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According to some pharmacies, antidepressants for teenagers have risen 38% from 2015 to 2019 (while adult prescriptions only rose 12% during that same period). As that study was pre-pandemic, the results now are expected to be dramatically higher. Many youths are even on more than one psychotropic medication at once, a term known as ‘polypharmacy’.
More often than not, the cycle of medication starts with a diagnosis of ADHD. Research from the University of Florida “found there to be a 40% chance that a 3-year-old diagnosed with ADHD would end up taking three kinds of mental health drugs by the age of 8”. As we live in a world full of instant gratification, both doctors and parents are looking for faster results and less effort on our part; however, many people don’t realize the negative ramifications medicating can have. Some of the common, short-term side effects of ADHD medication are lack of appetite, weight loss, sleep issues, and tics. Longer term effects of ADHD medication can be irreversible reduction of height and weight, anxiety issues, emotional ‘blunting’, and possible depression.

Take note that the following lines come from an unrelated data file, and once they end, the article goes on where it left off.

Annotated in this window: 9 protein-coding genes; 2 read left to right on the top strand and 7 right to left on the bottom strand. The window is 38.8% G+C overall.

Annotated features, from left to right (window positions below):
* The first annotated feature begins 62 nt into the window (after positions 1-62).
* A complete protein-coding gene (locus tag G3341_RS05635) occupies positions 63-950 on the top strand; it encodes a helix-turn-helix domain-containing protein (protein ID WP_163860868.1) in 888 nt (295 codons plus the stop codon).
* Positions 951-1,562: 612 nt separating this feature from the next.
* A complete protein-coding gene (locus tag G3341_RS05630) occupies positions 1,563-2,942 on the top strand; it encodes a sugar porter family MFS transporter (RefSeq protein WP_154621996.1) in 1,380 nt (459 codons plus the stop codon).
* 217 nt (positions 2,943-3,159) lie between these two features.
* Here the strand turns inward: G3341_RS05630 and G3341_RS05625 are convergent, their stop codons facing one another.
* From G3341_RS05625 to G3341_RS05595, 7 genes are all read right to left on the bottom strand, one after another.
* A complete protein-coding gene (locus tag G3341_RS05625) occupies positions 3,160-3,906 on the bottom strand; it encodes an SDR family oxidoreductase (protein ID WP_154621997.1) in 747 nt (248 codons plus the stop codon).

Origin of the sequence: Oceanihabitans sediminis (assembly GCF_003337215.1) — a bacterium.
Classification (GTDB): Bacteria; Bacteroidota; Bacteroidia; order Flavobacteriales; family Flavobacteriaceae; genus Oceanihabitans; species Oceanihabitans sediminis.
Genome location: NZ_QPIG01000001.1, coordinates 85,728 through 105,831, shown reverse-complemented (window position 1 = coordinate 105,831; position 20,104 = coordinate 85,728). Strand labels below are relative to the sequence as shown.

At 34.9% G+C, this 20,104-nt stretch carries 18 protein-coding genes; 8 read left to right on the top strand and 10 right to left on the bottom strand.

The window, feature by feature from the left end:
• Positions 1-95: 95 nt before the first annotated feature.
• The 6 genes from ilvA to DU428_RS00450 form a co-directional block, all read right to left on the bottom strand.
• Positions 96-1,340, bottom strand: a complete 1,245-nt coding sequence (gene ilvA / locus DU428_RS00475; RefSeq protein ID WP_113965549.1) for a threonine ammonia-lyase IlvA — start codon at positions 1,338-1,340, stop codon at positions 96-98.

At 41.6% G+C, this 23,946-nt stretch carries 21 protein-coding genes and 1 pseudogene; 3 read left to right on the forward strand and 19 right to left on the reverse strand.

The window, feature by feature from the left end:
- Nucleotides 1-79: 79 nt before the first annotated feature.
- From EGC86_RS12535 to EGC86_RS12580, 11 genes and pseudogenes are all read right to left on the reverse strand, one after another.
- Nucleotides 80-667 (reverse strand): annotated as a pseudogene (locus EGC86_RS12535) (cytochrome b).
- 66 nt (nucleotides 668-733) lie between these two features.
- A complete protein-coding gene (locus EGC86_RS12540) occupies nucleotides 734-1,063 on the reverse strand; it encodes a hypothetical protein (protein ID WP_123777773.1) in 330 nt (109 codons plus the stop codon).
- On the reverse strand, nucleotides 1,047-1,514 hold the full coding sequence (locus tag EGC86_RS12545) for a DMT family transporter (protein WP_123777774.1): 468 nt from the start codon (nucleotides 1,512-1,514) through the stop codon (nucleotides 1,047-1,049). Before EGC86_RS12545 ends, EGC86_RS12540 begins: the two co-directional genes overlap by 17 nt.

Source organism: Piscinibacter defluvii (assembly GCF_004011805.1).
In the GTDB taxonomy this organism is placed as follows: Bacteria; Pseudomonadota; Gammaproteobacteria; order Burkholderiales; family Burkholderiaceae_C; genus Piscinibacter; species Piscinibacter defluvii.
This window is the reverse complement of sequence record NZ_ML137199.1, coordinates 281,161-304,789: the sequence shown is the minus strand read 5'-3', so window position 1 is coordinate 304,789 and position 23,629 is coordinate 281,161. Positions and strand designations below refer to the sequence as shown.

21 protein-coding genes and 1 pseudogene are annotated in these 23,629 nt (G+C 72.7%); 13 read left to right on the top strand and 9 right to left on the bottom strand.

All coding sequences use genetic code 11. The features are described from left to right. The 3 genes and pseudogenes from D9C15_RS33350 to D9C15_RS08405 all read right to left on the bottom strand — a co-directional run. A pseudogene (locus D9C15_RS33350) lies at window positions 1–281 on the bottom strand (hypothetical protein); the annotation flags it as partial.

Even so, medicating children with ADHD can have positives outside of improvements in student grades. Taking ADHD medication has been shown to help improve shame and guilt that can transpire from an unmedicated child in an academic environment where they are failing. ADHD stimulants can also lower the rate of substance use, lessen risk of motor vehicle accidents, and lower criminality rates.
If your child has ADHD or symptoms of where do you start? Medication is a tool in the toolbox of skills to use and a heavy tool, at that. The American Academy of Pediatrics “recommends starting with school and family interventions before trying medication”. Some of those ‘tools’ include: